Graham Reynolds

By Robin Chotzinoff
Photography by Marc Brown

For Graham Reynolds, something is always under construction, being deconstructed, simmering or being served. It happens on paper, in his recording studio, in his brain. It might mean working on his live-action graphic novel, writing a score for Richard Linklater or composing music for dancing sanitation trucks. Or it could mean slowly stirring a pot of homemade marinara, because even famous composers need to eat.

“I work at home, making recordings and scoring, so I can put something on the stove and keep working,” he says. “Or my helper, Buzz Moran, might be mixing, and I can be in the kitchen making us lunch.”

Reynolds doesn’t throw meals together, though. He admits to being “pretty nerdy about just about everything.” Not to mention obsessive. “I explore tomato sauce, for instance,” he says. “I’ve made hundreds of different recipes. I make fifteen recipes pretty regularly. I like to have people over and cook multiple sauces.”

When the votes are tallied, one usually wins, but that doesn’t mean Reynolds will stop experimenting, or that tomato sauce will eclipse his fascination with other foods. Cooking has preoccupied him for as long as he can remember.

“My mom and dad had a big garden, and my father had a passion for tomatoes,” he remembers. “He gave us the option of cooking for the family or weeding. Given the option, my brother and I cooked. My mom would let us make up recipes. We’d choose all kinds of kid food and mix it together and come up with menus. It was all inedible! I don’t know how she dealt with it.”

Probably with patience and optimism, both of which paid off. In college, Reynolds served as family cook during summer breaks. Someone else, presumably, pulled weeds. The kitchen became his territory, at home and abroad.

“On the road, food is a major focus,” he says. “It’s not about eating at the closest McDonald’s. Every city has a food destination. In New York or L.A. we try to eat regional or ethnic. I look for sub-Saharan food, from Ghana or Senegal. Or a particular region of China—there’s plenty of Szechuan and Hunan, but I’m still looking for Yunnan.”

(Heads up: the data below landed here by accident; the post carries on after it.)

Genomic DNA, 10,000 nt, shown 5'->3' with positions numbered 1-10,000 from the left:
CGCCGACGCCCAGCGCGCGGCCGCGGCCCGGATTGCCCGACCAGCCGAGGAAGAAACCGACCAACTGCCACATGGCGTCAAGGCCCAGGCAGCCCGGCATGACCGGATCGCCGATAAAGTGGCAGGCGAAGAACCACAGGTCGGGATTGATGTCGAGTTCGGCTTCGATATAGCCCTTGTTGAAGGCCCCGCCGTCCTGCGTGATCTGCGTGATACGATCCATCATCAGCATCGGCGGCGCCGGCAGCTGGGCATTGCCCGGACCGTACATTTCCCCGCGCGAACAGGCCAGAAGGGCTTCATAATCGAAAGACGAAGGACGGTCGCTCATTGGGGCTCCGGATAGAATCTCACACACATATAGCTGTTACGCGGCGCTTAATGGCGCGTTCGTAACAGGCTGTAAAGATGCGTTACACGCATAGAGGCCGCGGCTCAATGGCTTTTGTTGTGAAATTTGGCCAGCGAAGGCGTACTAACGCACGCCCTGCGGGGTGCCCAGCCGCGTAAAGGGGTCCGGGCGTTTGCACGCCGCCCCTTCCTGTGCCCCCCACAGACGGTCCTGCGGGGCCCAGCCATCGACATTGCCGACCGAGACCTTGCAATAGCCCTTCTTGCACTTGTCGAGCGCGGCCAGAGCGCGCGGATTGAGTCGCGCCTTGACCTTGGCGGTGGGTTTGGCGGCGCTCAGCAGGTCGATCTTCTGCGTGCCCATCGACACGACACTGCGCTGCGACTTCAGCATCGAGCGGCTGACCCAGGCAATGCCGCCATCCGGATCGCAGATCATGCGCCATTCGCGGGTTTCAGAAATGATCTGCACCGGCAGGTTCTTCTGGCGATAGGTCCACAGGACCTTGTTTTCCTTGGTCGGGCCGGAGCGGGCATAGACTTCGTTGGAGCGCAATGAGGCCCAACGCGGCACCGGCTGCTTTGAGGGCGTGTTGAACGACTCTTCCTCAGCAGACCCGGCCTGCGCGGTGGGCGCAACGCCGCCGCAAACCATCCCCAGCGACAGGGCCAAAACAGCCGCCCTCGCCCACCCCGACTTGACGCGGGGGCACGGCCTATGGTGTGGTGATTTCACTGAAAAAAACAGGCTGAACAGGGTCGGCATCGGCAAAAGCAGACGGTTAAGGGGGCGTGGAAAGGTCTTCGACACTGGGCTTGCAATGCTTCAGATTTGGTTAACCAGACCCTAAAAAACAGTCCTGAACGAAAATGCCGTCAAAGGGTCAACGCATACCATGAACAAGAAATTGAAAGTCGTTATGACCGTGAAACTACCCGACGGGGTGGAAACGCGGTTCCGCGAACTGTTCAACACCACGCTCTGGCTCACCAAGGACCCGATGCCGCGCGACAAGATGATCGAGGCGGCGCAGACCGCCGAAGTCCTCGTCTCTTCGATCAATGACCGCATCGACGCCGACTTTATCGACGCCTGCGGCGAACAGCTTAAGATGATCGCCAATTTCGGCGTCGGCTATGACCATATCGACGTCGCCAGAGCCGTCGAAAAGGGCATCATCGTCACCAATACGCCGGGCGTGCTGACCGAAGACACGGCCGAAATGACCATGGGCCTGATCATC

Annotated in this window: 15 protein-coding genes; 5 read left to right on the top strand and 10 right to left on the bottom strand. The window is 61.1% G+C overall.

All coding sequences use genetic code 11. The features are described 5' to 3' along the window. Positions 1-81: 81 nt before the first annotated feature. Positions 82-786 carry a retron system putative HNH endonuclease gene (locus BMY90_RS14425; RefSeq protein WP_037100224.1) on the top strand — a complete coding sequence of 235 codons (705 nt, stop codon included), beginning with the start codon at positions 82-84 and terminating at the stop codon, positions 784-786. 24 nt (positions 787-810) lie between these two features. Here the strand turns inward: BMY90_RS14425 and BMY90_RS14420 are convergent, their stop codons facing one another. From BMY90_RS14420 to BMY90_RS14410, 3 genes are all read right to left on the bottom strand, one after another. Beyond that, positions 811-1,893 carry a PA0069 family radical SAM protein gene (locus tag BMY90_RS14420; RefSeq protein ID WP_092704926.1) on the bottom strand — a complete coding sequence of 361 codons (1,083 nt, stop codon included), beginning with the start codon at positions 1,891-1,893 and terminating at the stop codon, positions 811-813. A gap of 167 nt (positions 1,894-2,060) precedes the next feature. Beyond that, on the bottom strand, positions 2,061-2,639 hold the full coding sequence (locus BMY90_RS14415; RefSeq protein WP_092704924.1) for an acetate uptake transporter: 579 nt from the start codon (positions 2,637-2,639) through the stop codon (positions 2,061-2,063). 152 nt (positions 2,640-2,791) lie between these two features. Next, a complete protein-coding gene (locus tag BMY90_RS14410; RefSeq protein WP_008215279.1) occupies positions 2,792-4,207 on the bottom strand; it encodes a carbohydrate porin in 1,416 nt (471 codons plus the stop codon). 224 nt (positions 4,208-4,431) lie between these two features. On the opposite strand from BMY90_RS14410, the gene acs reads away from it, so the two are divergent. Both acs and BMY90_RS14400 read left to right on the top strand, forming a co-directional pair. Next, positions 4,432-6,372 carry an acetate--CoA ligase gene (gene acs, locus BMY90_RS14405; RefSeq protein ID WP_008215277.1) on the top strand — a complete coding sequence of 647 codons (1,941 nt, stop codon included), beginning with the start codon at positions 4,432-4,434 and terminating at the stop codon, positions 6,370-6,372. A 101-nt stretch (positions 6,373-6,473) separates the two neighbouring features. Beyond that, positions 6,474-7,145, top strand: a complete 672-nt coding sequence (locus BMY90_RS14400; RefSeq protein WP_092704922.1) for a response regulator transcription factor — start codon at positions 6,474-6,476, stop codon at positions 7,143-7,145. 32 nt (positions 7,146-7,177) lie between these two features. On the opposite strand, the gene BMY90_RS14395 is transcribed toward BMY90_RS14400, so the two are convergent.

Reynolds has been vegan for years, but nowhere in his extensive travels has this cramped his style. He’s the kind of guy who reads cookbooks in bed—most recently a bartender’s guide first published in 1876, in the hope of finding the perfect Old-Fashioned recipe. Or three.

“For years and years I didn’t drink, so it was water or homemade lemonade,” he says. “Now I’ve been experimenting with quite a bit of Italian wine.” That led him to the art of pairing, which may or may not even involve wine. “Nothing makes pizza taste better than Coca-Cola,” he states. “Not beer, not good-quality soda. Coke makes pizza taste better, and pizza makes Coke taste better. That’s the genius.”

Pairing can be easy—salty peanuts to set the stage for booze at a bar, for example—or more elusive, as in wine and tomato sauce. “Chianti has the reputation for being the tomato wine, but I like wines from Campagna, and amarone. In general, I look for an aggressive, heavy red.”

And yet, as previously established, there is no one tomato sauce. For that matter, there’s no single tomato. Reynolds works with fresh, uncooked paste tomatoes; expensive, imported canned tomatoes; and cheap, domestic canned tomatoes. Each has its application, but if pressed, Reynolds will narrow his choices for tomato sauce—from hundreds of recipes, to fifteen and finally to one. “The recipe I’ve made the most was when I had the least money,” he says. “It’s very simple, but the flavor is extremely rich.” Considering the research that went into it, you should probably give it a try.



GRAHAM REYNOLDS’S GO-TO MARINARA

Chop one decent-size onion into half-inch squares. Sauté it in 1 to 2 tablespoons olive oil (the nicer you can afford, the better) until soft. Don’t use a cast-iron pan. You’ll regret it. Crush 3 cloves of garlic with the blade of a knife and add to the pan. Grind black pepper into your hand—about 1 to 2 teaspoons. Add that. Open one 28-ounce can of cheap tomatoes. Stick a cooking spoon into the can and break the tomatoes up somewhat. Add them, juice and all, to the pan. Cook on high heat—as high as you can without burning—for 20 to 25 minutes. Keep an eye on it. After 15 minutes, start turning down the heat. You don’t want the sauce to turn into paste. When it’s thick—not sticking to the pan, but thick—remove the sauce from the heat and put it through a food mill—omitting some of the onions to add back in for a subtle chunkiness. Put the sauce back into the pan, heat and add salt to taste. Serve over spaghetti or linguine.